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2.11.2009

High Standards

For a lot of my life, I've felt I was held to higher and different standards than most people. For a lot of my life, those higher and different standards have frustrated me beyond belief.

I first realized how upsetting it was around the age of 16. At the time, I was a familiar and reliable face in a particular organization. The adults in the organization often trusted me with tall-orders when it came to leadership and mentoring other youth in the program and I welcomed the responsibility. At some point, I started having those existential crises teenagers have and I needed a break. This organization stressed how important it was for us to always be there as much as possible. Anyway, one week I decided to skip a regular meeting and planned to chalk it up to needing to study for a test. I was the only one who went to a private school and figured that would be a safe excuse. The truth was, I had a test coming up and did need to study, but wasn't actually using that time for that. I just wanted some space to think.

One of the adults I had a close relationship with subsequently reprimanded me for missing out. She told me what I already knew: I was a role model for the younger ones and had much responsibility and blah blah blah. I was taken aback. I responded that in light of a peer of mine having done the same thing the week before with no problem, I didn't understand what the big issue was. Her response? I was smarter than that particular person and she implied that as a result I didn't need the extra time to study that she did.

Even at that time I knew what this was really about: They had come to expect more of me and didn't expect the same of my peer. In turn when I made one misstep it was seen as much bigger than it really was and the reality of what it meant to be held to a higher standard hit me like a ton of bricks.

I often joke with my friends that I'm going to tell my kids that if they're smart, they'll play stupid until high school. Otherwise, people will always expect the best and never settle for less.

Expectations are, when used correctly, great rearing tools. They work when you expect high yet realistic levels, but they backfire when your expectations are too high or unrealistic.

As I was walking home yesterday and reviewing over and over in my mind the events that transpired yesterday, I got more and more upset with my friend because I felt that ultimately she was holding me to some ridiculous standard. Then I thought about how all my friends, just about, have been guilty of expecting things from me that they don't expect from others. What's worse is that I have some sort of complex that makes reaching those standards important, but today I'm deciding I've gotta cut that out if only for my own mental stability.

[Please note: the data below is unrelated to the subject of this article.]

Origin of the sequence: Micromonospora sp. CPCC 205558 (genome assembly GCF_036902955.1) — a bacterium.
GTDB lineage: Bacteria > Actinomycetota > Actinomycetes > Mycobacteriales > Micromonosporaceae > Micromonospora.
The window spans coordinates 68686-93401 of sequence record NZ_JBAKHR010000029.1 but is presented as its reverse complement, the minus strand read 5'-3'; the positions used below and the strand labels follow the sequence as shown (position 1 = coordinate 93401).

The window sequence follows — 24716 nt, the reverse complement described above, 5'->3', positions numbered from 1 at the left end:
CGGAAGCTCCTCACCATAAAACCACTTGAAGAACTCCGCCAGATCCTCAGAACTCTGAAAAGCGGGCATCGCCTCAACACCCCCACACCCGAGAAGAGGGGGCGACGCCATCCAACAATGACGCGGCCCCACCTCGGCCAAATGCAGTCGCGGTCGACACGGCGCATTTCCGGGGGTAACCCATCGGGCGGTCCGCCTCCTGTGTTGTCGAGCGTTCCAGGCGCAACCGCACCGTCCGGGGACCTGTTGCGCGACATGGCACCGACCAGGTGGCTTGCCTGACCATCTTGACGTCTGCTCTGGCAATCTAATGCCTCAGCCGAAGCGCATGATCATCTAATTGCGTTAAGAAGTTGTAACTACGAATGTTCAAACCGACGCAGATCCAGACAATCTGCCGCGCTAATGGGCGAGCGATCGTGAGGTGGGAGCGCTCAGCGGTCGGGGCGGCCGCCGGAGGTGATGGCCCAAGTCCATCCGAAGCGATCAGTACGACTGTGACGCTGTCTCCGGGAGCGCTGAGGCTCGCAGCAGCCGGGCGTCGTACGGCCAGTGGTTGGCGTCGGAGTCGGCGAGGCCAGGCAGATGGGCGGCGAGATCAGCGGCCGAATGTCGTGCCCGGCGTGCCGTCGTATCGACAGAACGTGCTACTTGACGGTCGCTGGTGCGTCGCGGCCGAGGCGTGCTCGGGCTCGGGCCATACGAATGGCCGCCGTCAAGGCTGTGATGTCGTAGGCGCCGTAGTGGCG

One anecdote in particular comes to mind:

Sometime during my junior year of college, I needed a "break" from reality. I literally woke up one morning and decided I didn't want the world to be able to find me. So I called my mother (who, at the time, had mini heart-attacks if 24 hrs passed and she didn't hear from me) told her what I was doing and then turned the phone off and planned not to turn it back on until I woke up the following day. I thought it would be a hard task, but it wasn't. The day passed by and it was freeing to have my own thoughts and not have a whole lot of people to answer to.

When I woke up the next morning and turned my phone back on, I had 10 text messages and 8 voicemails. Some of them were repeat voicemails, but they were ALL angry. "Where the hell are you?" "Why is your phone turned off?!" "Please call me back!"

None of these people e-mailed me, none of them tried to find me on campus. I just wasn't there in a way most convenient for them and it was like the sky fell through. Unrealistic expectations.

I draw the "needy" out of people and have yet to figure out how to stop doing that, but I'm working on it...

2 comments:

glennishamorgan said...

Hmmm, it's crazy how other people can look at us or expect certain things from us. I think if people continue to always depend on you or do that to you then you can and will get burnt out.

A.Smith said...

You're right, Glennisha...and I have done the burned out thing. It's not fun, for sure...

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